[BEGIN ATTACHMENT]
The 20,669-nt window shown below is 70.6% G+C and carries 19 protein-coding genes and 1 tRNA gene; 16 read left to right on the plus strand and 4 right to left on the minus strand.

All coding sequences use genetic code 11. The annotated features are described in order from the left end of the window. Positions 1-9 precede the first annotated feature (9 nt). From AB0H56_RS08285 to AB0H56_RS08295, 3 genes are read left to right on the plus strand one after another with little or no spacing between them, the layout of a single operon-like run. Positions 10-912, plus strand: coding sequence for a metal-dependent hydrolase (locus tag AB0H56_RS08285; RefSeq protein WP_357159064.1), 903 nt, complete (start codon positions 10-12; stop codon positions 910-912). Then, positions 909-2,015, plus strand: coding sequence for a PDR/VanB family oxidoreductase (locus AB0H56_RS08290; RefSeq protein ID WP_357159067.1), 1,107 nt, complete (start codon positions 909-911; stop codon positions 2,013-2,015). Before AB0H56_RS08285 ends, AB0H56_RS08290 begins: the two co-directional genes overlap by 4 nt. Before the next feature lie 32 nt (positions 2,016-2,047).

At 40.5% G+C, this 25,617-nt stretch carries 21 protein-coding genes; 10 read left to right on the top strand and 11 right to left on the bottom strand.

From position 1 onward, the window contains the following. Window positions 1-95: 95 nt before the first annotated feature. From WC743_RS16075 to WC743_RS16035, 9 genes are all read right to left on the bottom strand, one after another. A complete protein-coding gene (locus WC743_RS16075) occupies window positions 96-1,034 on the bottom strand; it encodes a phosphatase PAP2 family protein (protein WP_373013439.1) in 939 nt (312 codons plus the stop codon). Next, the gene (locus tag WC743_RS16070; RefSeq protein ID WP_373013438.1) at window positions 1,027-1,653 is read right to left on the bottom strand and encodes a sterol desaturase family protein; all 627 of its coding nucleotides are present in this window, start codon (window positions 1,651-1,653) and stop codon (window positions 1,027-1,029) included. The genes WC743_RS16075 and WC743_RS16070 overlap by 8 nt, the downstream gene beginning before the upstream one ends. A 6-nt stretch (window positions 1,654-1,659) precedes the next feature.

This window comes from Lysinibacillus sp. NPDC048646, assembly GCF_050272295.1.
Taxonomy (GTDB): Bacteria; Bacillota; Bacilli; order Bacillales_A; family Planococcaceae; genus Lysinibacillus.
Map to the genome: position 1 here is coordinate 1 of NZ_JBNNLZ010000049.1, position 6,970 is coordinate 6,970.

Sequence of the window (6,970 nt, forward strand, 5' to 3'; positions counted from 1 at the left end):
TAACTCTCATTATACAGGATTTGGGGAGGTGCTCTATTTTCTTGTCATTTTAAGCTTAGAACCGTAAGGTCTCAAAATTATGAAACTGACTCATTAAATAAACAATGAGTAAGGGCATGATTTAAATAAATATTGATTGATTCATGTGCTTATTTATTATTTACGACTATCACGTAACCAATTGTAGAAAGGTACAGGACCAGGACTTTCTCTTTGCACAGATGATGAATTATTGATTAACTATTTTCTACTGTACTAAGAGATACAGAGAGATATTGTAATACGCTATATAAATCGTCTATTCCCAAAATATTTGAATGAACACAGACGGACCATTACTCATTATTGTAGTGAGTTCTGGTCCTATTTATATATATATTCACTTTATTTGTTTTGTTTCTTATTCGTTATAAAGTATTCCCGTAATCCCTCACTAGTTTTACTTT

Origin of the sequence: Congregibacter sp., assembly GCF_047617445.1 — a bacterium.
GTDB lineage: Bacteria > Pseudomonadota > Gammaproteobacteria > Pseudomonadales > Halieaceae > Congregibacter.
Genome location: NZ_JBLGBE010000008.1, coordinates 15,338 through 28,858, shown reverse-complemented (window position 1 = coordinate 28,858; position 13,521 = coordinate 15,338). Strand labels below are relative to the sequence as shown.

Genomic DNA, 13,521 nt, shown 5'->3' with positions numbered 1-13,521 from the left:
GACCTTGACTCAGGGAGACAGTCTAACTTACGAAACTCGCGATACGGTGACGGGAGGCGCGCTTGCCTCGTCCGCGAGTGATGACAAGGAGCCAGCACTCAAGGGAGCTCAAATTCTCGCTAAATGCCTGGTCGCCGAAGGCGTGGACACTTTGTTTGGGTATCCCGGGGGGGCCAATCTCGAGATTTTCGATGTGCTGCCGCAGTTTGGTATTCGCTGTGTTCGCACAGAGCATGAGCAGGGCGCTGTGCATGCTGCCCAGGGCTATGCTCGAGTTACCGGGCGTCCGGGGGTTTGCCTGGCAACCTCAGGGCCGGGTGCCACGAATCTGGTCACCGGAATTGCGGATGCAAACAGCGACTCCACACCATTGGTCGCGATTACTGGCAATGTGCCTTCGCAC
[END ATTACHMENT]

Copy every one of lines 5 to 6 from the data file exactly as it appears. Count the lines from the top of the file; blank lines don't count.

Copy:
This window comes from Lysinibacillus sp. NPDC048646, assembly GCF_050272295.1.
Taxonomy (GTDB): Bacteria; Bacillota; Bacilli; order Bacillales_A; family Planococcaceae; genus Lysinibacillus.